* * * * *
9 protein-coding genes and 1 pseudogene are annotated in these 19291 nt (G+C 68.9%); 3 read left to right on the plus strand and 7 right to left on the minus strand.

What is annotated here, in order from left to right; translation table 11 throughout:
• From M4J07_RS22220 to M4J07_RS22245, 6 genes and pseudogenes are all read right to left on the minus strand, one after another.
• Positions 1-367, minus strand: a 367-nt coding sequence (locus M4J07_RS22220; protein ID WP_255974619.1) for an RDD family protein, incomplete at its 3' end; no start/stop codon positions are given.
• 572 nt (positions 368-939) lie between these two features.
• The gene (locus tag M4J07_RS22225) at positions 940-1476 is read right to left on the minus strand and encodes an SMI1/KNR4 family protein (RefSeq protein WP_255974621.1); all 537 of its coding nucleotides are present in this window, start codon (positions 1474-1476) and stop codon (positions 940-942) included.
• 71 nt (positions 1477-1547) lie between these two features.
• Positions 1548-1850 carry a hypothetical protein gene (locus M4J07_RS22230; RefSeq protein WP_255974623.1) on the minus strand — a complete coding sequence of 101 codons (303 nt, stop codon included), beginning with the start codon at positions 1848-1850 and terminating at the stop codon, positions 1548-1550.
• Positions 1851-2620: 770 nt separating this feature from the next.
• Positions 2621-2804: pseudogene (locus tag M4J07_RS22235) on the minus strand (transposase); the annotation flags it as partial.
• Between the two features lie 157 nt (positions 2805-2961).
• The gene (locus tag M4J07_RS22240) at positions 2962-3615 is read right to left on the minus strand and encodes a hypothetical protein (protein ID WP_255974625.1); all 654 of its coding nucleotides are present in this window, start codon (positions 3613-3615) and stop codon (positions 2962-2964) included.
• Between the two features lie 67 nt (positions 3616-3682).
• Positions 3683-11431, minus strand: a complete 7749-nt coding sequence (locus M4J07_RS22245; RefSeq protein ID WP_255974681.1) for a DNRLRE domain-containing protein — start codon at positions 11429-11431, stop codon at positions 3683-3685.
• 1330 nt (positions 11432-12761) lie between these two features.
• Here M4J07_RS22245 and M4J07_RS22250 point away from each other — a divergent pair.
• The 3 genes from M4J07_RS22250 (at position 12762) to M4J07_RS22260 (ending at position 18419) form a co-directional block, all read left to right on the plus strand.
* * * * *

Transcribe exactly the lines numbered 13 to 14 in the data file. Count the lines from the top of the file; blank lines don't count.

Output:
• Between the two features lie 67 nt (positions 3616-3682).
• Positions 3683-11431, minus strand: a complete 7749-nt coding sequence (locus M4J07_RS22245; RefSeq protein ID WP_255974681.1) for a DNRLRE domain-containing protein — start codon at positions 11429-11431, stop codon at positions 3683-3685.